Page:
• <h3>Internal Revenue Service: Tax Statistics</h3><p><img width="155" height="200" alt="" src="/live/image/gid/4/width/155/height/200/486_irs_logo.rev.1407789424.jpg" class="lw_image lw_image486 lw_align_left" srcset="/live/image/scale/2x/gid/4/width/155/height/200/486_irs_logo.rev.1407789424.jpg 2x" data-max-w="463" data-max-h="596"/>Find statistics on business tax, individual tax, charitable and exempt organizations, IRS operations and budget, and income (SOI), as well as statistics by form, products, publications, papers, and other IRS data.</p><p> Quick link to <strong>Tax Statistics, where you will find a wide range of tables, articles, and data</strong> that describe and measure elements of the U.S. tax system: <a href="http://www.irs.gov/uac/Tax-Stats-2" target="_blank">http://www.irs.gov/uac/Tax-Stats-2</a></p><p>See all <a href="/data-resources/">data and resources</a> »</p>
  • <h3>The Penn World Table</h3><p> The Penn World Table provides purchasing power parity and national income accounts converted to international prices for 189 countries/territories for some or all of the years 1950-2010.</p><p><a href="https://pwt.sas.upenn.edu/php_site/pwt71/pwt71_form.php" target="_blank">Quick link.</a> </p><p>See all <a href="/data-resources/">data and resources</a> »</p>
  • <h3>HUD State of the Cities Data Systems</h3><p><strong><img width="200" height="200" alt="" src="/live/image/gid/4/width/200/height/200/482_hud_logo.rev.1407788472.jpg" class="lw_image lw_image482 lw_align_left" srcset="/live/image/scale/2x/gid/4/width/200/height/200/482_hud_logo.rev.1407788472.jpg 2x, /live/image/scale/3x/gid/4/width/200/height/200/482_hud_logo.rev.1407788472.jpg 3x" data-max-w="612" data-max-h="613"/>The SOCDS provides data for individual Metropolitan Areas, Central Cities, and Suburbs.</strong> It is a portal for non-national data made available through a number of outside institutions (e.g. Census, BLS, FBI and others).</p><p> Quick link: <a href="http://www.huduser.org/portal/datasets/socds.html" target="_blank">http://www.huduser.org/portal/datasets/socds.html</a></p><p>See all <a href="/data-resources/">data and resources</a> »</p>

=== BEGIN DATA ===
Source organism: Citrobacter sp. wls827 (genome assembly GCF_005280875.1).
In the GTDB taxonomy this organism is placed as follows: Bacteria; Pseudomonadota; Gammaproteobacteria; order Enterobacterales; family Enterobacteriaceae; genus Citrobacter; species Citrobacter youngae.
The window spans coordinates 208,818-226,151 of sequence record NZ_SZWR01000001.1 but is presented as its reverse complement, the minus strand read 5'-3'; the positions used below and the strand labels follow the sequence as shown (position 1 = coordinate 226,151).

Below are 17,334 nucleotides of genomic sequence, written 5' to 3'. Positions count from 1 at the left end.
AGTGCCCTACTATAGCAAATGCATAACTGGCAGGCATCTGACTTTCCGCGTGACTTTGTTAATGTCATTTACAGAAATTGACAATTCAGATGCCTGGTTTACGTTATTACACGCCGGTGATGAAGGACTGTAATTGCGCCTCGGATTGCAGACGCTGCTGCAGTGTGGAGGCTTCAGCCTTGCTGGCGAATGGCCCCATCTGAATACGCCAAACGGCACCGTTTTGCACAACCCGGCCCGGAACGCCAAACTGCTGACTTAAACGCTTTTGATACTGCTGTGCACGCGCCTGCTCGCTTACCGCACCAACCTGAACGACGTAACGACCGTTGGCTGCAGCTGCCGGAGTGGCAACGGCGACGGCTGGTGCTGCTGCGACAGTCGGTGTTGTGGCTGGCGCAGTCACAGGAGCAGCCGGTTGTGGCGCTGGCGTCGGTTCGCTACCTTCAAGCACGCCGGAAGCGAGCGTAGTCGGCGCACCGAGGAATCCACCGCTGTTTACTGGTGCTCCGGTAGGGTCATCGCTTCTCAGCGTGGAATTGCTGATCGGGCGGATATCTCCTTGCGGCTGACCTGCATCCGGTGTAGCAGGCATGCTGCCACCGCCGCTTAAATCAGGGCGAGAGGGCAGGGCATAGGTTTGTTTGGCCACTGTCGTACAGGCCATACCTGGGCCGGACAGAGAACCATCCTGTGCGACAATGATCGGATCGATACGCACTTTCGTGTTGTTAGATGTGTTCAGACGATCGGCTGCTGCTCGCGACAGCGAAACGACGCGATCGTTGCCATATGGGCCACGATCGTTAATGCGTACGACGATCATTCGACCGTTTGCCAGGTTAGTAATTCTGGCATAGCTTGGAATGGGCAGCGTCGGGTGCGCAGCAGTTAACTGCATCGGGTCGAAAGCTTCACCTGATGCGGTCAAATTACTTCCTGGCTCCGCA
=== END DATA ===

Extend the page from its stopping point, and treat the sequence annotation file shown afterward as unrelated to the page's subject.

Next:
• <h3>Federal Aviation Administration: Accident & Incident Data</h3><p><img width="100" height="100" alt="" src="/live/image/gid/4/width/100/height/100/80_faa-logo.rev.1402681347.jpg" class="lw_image lw_image80 lw_align_left" srcset="/live/image/scale/2x/gid/4/width/100/height/100/80_faa-logo.rev.1402681347.jpg 2x, /live/image/scale/3x/gid/4/width/100/height/100/80_faa-logo.rev.1402681347.jpg 3x" data-max-w="550" data-max-h="550"/>The NTSB issues an accident report following each investigation. These reports are available online for reports issued since 1996, with older reports coming online soon. The reports listing is sortable by the event date, report date, city, and state.</p><p> Quick link: <a href="http://www.faa.gov/data_research/accident_incident/" target="_blank">http://www.faa.gov/data_research/accident_incident/</a></p><p>See all <a href="/data-resources/">data and resources</a> »</p>